Cam Newton has been better than you think

Many were quick to jump down Cam Newton’s throat when he threw three interceptions and had a passer rating of 39.7 in a Week 7 meltdown defeat against the San Francisco 49ers.

Myself included.

However, Cam Newton has been better than you think this season. In eight starts, the former Carolina Panther has completed 68.8 percent of his passes for 1,535 yards and three touchdowns. The three touchdowns are alarming until you factor in the 335 yards and nine scores he’s added on the ground. All in all, he’s tallied 1,870 yards and 12 touchdowns in eight games this season.

Yes, he’s also been quite turnover prone, throwing seven interceptions and losing a fumble as well. However, that hasn’t been enough to keep him from ranking in the top 15 for offensive grade (78.1) and passing (77.3), both ranking at No. 13.

But that’s not the entire story. The team is 4-5 and now stuck in a weekly “must-win” scenario. Newton could be held directly responsible for at least one loss (Denver), had a critical turnover in another loss (Buffalo), and never gave his team a chance in another loss (San Francisco). In three of his four losses, you could directly attribute his poor performance to dictating the outcome.

With that in mind, he’s been better than you think. Now you might be asking how? And that’s an incredibly valid question. The eye test tells you he’s been subpar in almost half of his games and only just good enough in some others. His stats would tell you he’s been incredibly efficient at getting his throws to receivers, but he’s more than twice as likely to throw an interception as he is throwing a touchdown pass.

But the fact of the matter is, every quarterback that’s played for Bill Belichick has experienced some growing pains, excluding the six quarters you got to see out of Jimmy Garoppolo in 2016.

Let’s take a look at some numbers, shall we? Since Belichick became the head coach back in 2000, four quarterbacks have started eight or more games in New England; Drew Bledsoe, Tom Brady, Matt Cassel, and Cam Newton.

Here’s how every quarterback did in their first eight starts.

Bledsoe: 59.5 percent completion rate, 12 total touchdowns, seven turnovers (six interceptions (2.2 percent interception rate), one fumble lost), 80.3 passer rating –– the team went 2-6.

Brady: 64.7 percent completion rate, 12 total touchdowns, eight turnovers (seven interceptions (2.9 percent interception rate), one fumble lost), 88.0 passer rating –– the team went 5-3.

Cassel: 66.8 percent completion rate, seven total touchdowns, nine turnovers (seven interceptions (2.8 percent interception rate), two fumbles lost), 81.8 passer rating –– the team went 5-3.

Newton: 68.8 percent completion rate, 12 total touchdowns, eight turnovers (seven interceptions (3.4 percent interception rate), one fumble lost), 80.9 passer rating –– the team went 4-4.

Now let’s look at yards for each.

Bledsoe: 1,648 passing (269 attempts, 6.1 yards per attempt), 99 rushing (27 attempts, 3.7 yards per attempt), 1,747 total yards (296 attempts, 5.9 yards per attempt)

Brady: 1,565 passing (238 attempts, 6.6 yards per attempt), 13 rushing (17 attempts, 0.8 yards per attempt), 1,578 total yards (255 attempts, 6.2 yards per attempt)

Cassel: 1,648 passing (247 attempts, 6.7 yards per attempt), 110 rushing (39 attempts, 2.8 yards per attempt), 1,758 total yards (286 attempts, 6.2 yards per attempt)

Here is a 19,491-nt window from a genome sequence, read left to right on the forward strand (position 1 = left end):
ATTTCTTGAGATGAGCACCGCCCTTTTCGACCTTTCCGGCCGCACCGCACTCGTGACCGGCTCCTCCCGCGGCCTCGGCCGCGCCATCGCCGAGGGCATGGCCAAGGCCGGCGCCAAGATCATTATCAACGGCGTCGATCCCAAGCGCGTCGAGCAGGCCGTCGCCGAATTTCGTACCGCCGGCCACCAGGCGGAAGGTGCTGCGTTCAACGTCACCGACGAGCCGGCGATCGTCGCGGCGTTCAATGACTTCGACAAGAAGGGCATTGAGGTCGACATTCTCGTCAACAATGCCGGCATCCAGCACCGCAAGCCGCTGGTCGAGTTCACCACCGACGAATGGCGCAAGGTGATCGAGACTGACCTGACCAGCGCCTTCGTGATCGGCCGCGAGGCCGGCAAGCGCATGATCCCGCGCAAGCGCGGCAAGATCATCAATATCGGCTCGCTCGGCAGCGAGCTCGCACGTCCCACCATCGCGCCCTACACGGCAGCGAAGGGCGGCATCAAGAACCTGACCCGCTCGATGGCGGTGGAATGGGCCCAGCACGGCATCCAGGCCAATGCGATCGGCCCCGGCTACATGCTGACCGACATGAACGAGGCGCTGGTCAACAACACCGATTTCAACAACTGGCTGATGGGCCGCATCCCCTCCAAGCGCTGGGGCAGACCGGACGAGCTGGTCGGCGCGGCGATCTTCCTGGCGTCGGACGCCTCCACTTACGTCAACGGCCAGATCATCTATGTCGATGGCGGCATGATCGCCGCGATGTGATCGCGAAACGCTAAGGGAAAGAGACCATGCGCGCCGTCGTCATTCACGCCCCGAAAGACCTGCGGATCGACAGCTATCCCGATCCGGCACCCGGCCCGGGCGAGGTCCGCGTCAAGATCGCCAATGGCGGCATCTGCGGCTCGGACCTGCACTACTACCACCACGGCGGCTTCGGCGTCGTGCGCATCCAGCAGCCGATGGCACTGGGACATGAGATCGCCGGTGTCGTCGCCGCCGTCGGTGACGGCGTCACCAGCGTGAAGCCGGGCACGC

Newton: 1,535 passing (208 attempts, 7.4 yards per attempt), 335 rushing (80 attempts, 4.2 yards per attempt), 1,870 total yards (288 attempts, 6.5 yards per attempt)

Lastly, let’s look at their leading receivers for that respective season.

Bledsoe, 2000: Terry Glenn (963 yards) and Troy Brown (944)

Brady, 2001: Troy Brown (1,199) and David Patten (749)

Cassel, 2008: Wes Welker (1,165) and Randy Moss (1,008)

Newton, 2020: Jakobi Meyers (628) and Damiere Byrd (599)*

Note: * = 16-game pace

Now, this isn’t to say that Cam Newton has handled his first season in New England better than these other quarterbacks, particularly the one who won six Super Bowls in 20 years. However, New England fans have grown so accustomed to Brady’s dominance that they have forgotten about the growing pains of learning the Patriots system.

A system that many players have defined as complex and incredibly challenging to process. Newton himself posted on Instagram immediately after signing, equating the Patriots playbook to Calculus.

He also didn’t benefit from a normal offseason or an ordinary training camp with preseason games, which proved ever so much more critical as September turned to October.

Again, this isn’t to suggest that Cam Newton has been stellar in his first season at the Patriots’ offense’s helm. The point is there’s a pattern that indicates every quarterback has endured growing pains in their first handful of starts under Bill Belichick. Just because you don’t remember where you were the last time that happened doesn’t mean it didn’t happen.

From the get-go, this marriage had the makings of being a multi-year one. Newton desperately needed a home for 2020. The Patriots needed a quarterback. Neither he nor the Patriots were going to be bad enough to land a top-five quarterback prospect. Newton seems to have enjoyed his time with the Patriots thus far, much like they’ve enjoyed him being there. His personality is magnetic, and his attitude is one that teammates want to rally around.

This marriage could, and should, extend into 2021, where the former league MVP should improve. If he doesn’t, it could spell the end of his NFL career.

Mandatory Credit:

Embed from Getty Images

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